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Information Security … A Guide For Business #1 Start with Security

Updated: Jan 9


Ten practical lessons businesses can learn from the FTC’s (business.ftc.gov) 50+ data security settlements.  This is part #1 … Start with Security.

When managing your network, developing an app, or even organizing paper files, sound security is no accident. Companies that consider security from the start assess their options and make reasonable choices based on the nature of their business and the sensitivity of the information involved. Threats to data may transform over time, but the fundamentals of sound security remain constant. As the Federal Trade Commission outlined in Protecting Personal Information: A Guide for Business, you should know what personal information you have in your files and on your computers, and keep only what you need for your business. You should protect the information that you keep, and properly dispose of what you no longer need. And, of course, you should create a plan to respond to security incidents.

There’s another source of information about keeping sensitive data secure: the lessons learned from the more than 50 law enforcement actions the FTC has announced so far. These are settlements – no findings have been made by a court – and the specifics of the orders apply just to those companies, of course. But learning about alleged lapses that led to law enforcement can help your company improve its practices. And most of these alleged practices involve basic, fundamental security missteps. Distilling the facts of those cases down to their essence, here are ten lessons to learn that touch on vulnerabilities that could affect your company, along with practical guidance on how to reduce the risks they pose.

#1  Start with Security

From personal data on employment applications to network files with customers’ credit card numbers, sensitive information pervades every part of many companies. Business executives often ask how to manage confidential information. Experts agree on the key first step: Start with security. Factor it into the decision making in every department of your business – personnel, sales, accounting, information technology, etc. Collecting and maintaining information “just because” is no longer a sound business strategy. Savvy companies think through the implication of their data decisions. By making conscious choices about the kind of information you collect, how long you keep it, and who can access it, you can reduce the risk of a data compromise down the road. Of course, all of those decisions will depend on the nature of your business. Lessons from FTC cases illustrate the benefits of building security in from the start by going lean and mean in your data collection, retention, and use policies.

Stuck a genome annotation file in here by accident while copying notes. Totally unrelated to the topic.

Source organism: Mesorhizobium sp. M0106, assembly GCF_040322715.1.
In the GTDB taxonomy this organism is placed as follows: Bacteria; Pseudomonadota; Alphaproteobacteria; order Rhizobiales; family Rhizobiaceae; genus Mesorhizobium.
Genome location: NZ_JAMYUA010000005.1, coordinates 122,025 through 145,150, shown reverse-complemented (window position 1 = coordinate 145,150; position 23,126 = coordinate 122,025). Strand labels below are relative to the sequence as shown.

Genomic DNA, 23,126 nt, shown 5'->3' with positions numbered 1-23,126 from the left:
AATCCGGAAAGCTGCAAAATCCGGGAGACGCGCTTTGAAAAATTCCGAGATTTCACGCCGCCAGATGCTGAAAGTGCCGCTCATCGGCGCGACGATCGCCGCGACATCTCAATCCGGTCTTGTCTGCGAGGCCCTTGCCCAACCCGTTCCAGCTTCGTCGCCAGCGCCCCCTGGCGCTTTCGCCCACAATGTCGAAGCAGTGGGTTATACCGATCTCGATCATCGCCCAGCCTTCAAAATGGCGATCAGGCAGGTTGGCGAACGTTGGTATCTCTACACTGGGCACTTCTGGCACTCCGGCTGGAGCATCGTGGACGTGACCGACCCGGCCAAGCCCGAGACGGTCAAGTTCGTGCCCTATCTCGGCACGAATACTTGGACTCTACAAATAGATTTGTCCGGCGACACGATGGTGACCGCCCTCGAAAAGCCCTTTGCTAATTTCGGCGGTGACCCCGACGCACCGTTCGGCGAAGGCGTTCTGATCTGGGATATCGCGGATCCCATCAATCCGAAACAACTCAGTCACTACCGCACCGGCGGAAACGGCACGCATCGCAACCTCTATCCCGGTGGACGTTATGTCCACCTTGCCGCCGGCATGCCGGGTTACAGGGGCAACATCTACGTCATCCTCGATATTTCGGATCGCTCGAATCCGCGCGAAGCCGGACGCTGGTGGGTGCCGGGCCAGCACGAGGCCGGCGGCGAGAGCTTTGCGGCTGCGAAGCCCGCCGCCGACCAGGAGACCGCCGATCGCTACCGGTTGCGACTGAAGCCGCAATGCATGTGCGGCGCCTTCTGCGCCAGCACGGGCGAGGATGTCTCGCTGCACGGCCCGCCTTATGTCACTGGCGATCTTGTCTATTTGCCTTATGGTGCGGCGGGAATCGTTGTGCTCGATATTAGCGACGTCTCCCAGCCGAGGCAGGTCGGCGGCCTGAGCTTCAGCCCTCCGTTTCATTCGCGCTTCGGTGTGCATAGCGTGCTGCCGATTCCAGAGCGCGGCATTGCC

Don’t collect personal information you don’t need.

Here’s a foundational principle to inform your initial decision-making: No one can steal what you don’t have. When does your company ask people for sensitive information? Perhaps when they’re registering online or setting up a new account. When was the last time you looked at that process to make sure you really need everything you ask for? That’s the lesson to learn from a number of FTC cases. For example, the FTC’s complaint against RockYou charged that the company collected lots of information during the site registration process, including the user’s email address and email password. By collecting email passwords – not something the business needed – and then storing them in clear text, the FTC said the company created an unnecessary risk to people’s email accounts. The business could have avoided that risk simply by not collecting sensitive information in the first place.

Hold on to information only as long as you have a legitimate business need.

Sometimes it’s necessary to collect personal data as part of a transaction. But once the deal is done, it may be unwise to keep it. In the FTC’s BJ’s Wholesale Club case, the company collected customers’ credit and debit card information to process transactions in its retail stores. But according to the complaint, it continued to store that data for up to 30 days – long after the sale was complete. Not only did that violate bank rules, but by holding on to the information without a legitimate business need, the FTC said BJ’s Wholesale Club created an unreasonable risk. By exploiting other weaknesses in the company’s security practices, hackers stole the account data and used it to make counterfeit credit and debit cards. The business could have limited its risk by securely disposing of the financial information once it no longer had a legitimate need for it.

Don’t use personal information when it’s not necessary.

You wouldn’t juggle with a Ming vase. Nor should businesses use personal information in contexts that create unnecessary risks. In the Accretive case, the FTC alleged that the company used real people’s personal information in employee training sessions, and then failed to remove the information from employees’ computers after the sessions were over. Similarly, in foru International, the FTC charged that the company gave access to sensitive consumer data to service providers who were developing applications for the company. In both cases, the risk could have been avoided by using fictitious information for training or development purposes.